Food & Fitness

Portion sizes (ranting about 100 calorie packs)

I do a fair amount of house-sitting, and something that is always interesting to look at is the kinds of food that people keep in their homes. Everyone is always really generous with leaving plenty of food for me while I’m looking after their house and pets, and usually the kinds of food they keep are very similar.

There’s always milk and eggs and canned soups, pasta, cheese, juice, and generally some kind of bread and/or cereal. It’s surprising how many people have trail mix as well in their cupboards, so it’s great to see lots of people eating nuts and seeds (although usually people ignore important nutrition information and ingredient lists on the package which indicate the high fat and calorie content of their otherwise healthier choice—it’s worth checking to see the extra preservatives, salts, and sugars added too).

What you don’t often find is a wide variety of fruits and vegetables.

What do you know about nutrition labels and health claims? Find out whether 100 calorie packs are good for you or not with these healthy eating tips!

Often people will have a small package of baby carrots or some slightly wilted apples, and that’s the extent of that. People prefer to eat “snack foods” rather than fruits and veggies—there are always boxes of crackers, cookies, chips, and popcorn in the cupboards.

Unfortunately, I see that they’ve got a lot of those packages with health claims on them, and that always makes me a little sad. Why does it have that affect? Because so often, those health claims mean zilch. “0 trans fat” doesn’t equal healthy. “100 calories per serving” doesn’t equal healthy. And a brand with the word “Whole” or “Natural” definitely does not equal healthy.

The thing is, a lot of these packaged foods have all sorts of unpronounceable ingredients hidden away in them, which screams caution! Most of them are loaded with sugar, palm oil, and enriched (i.e. white) flour. The nutrients have been stripped out and all you’re getting is empty calories.

Now, I think it’s great that companies have come out with 100 calorie packs to assist in controlling portion sizes. The problem lies in that people start eating 100 calories packs on a day-to-day basis, whereas those 100 calorie packs still contain the same non-nutritional ingredients that the regular bags of cookies and chips contain; it’s just a smaller size.

Just like pies and cakes are usually reserved for special occasions, so too should these 100 calorie packs only be eaten as a treat. They aren’t part of a healthy lifestyle. They don’t contribute to a nutritious lunch. But they make us feel virtuous for having eaten the lesser of evils.

For a long time I loved Special K vanilla crisp cereal bars. I’d eat one or two every day. Then it occurred to me to take a look at the ingredients, and really think about the nutrient content. The truth is that while those bars might be low in calories and fat, sugar is one of the primary ingredients used in it and the rest of the ingredients aren’t much better. I still like those bars, but I don’t bother eating them now. If I need a sweet fix, I’m better off having an apple—and that way I’m getting in some key nutrients, lots of fiber, and it will also keep me feeling full (something which Special K bars do not do).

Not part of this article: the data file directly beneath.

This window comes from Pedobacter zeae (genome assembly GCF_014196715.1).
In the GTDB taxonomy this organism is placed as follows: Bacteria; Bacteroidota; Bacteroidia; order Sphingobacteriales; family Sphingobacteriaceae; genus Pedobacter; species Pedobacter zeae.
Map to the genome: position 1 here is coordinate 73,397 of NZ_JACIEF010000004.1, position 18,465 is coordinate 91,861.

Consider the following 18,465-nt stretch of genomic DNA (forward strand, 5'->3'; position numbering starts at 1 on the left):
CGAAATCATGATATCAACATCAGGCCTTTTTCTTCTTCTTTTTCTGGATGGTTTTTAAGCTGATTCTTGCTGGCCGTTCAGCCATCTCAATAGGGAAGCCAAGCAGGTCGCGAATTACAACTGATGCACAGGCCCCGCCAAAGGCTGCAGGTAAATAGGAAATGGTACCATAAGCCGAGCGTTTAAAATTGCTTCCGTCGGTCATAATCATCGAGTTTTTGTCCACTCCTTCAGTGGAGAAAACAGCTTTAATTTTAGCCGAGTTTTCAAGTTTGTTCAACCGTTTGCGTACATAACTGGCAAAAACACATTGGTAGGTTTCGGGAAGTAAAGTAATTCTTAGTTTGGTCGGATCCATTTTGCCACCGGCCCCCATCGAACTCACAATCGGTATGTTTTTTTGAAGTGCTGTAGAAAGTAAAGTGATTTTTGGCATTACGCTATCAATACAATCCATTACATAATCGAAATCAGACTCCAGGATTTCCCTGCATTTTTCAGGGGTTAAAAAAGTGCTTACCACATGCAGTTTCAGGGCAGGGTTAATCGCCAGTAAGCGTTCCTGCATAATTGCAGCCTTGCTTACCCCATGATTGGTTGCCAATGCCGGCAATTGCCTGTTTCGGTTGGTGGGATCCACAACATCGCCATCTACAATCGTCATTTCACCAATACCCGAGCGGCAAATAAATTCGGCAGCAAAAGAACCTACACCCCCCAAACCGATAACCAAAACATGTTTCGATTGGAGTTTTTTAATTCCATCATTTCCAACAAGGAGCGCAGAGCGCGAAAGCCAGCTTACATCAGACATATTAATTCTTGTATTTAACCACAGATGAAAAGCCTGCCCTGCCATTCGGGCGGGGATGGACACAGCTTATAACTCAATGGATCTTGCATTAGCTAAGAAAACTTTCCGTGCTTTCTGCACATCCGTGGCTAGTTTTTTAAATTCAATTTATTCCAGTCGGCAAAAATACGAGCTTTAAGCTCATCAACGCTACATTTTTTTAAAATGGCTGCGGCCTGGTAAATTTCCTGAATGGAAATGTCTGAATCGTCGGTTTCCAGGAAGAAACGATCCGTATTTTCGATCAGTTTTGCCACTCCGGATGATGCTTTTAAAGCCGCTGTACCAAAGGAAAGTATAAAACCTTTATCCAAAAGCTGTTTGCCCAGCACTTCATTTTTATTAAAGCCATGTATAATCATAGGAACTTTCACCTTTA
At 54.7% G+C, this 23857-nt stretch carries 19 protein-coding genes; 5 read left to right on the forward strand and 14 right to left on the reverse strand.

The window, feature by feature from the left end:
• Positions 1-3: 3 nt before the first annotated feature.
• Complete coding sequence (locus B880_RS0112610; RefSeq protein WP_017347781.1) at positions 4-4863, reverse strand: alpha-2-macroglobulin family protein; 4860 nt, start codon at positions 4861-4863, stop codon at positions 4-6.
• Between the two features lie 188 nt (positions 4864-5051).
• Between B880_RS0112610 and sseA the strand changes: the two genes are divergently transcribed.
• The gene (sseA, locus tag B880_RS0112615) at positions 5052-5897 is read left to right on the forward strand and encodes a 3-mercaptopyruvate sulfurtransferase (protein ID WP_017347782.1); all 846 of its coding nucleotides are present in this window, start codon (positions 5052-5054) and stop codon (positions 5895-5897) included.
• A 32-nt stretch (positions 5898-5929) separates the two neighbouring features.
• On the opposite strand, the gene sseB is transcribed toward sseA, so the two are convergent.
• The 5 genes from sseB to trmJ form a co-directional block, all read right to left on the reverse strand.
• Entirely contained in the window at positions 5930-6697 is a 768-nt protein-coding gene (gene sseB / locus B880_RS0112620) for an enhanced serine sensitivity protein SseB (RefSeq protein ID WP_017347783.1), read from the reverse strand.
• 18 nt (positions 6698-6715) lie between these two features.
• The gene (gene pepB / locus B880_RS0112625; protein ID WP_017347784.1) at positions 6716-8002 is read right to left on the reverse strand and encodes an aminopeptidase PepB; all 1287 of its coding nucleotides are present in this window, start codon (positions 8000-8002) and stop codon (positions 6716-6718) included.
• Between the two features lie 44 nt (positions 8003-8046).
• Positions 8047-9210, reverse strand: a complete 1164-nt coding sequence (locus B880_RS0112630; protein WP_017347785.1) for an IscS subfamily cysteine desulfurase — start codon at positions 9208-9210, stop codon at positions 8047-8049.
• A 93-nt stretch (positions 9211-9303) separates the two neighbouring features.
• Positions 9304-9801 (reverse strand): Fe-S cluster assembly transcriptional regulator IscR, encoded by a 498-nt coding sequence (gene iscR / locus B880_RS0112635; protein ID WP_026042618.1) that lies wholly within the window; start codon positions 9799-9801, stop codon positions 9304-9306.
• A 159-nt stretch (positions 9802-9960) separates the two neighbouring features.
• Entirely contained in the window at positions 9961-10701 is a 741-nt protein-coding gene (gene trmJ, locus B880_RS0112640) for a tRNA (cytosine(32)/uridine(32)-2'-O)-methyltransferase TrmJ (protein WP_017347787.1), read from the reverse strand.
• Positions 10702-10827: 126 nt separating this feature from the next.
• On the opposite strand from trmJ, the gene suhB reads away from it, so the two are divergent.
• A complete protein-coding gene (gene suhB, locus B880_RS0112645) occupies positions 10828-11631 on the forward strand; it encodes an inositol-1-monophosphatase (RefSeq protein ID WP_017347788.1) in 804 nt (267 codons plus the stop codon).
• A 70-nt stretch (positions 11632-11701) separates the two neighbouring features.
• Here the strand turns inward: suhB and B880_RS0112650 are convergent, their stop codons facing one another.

If you’re a fan of the 100 calorie packs, take a look at the ingredients list. You’ll probably see a whole host of items on there that you have no idea what they even are.

If you’ve got the time, look into what that ingredient is exactly and how it contributes to your snack (or ask me about it—I’m always up for investigation and research!). You’re better off eating those 100 calorie packs when you’ve got a real craving that can only be filled by that particular food, or as a special treat.

Instead of a 100 calorie pack, why not try one of the REAL 0 trans fat, natural, whole foods with only one ingredient: a piece of fruit or vegetables. They’re just as convenient as a 100 calorie pack; all you have to do is wash it off for pesticides and then start munching. Doesn’t it taste better to eat something that was made naturally, rather than a food full of processed, man-made ingredients? And when you eat fruits and veggies, you know what it is that you’re putting into your mouth, as compared to the 5 different types of sugars added to your 100 calorie packs.

Psst: the best part is that when it comes to fruits and vegetables, you can eat a lot more of it and there’s much less reason to carefully measure out your portions. Delicious!

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  2. Carla

    Couldn’t agree more!!! I hate all those 100 calorie packs and they are so deceptive to the general population who is not always aware of all the things you said above. I pretty much avoid anything packaged that way. With regards to fruits and veggies – if you were house sitting for me, you wouldn’t see them because I would have eaten them all or thrown them in the freezer before I left 😉 or taken them with me so I don’t come home to rotted produce. I have started flying with apples in my laptop bag and they are a wonderful go to snack and even though I can buy the gargantuan sized apples in the airport and a lot of gas stations now, I know that mine is a reasonable size and healthy because it’s organic and I assume thanks to non-gmo with organics, they don’t grow their apples to be grapefruit-sized 😉

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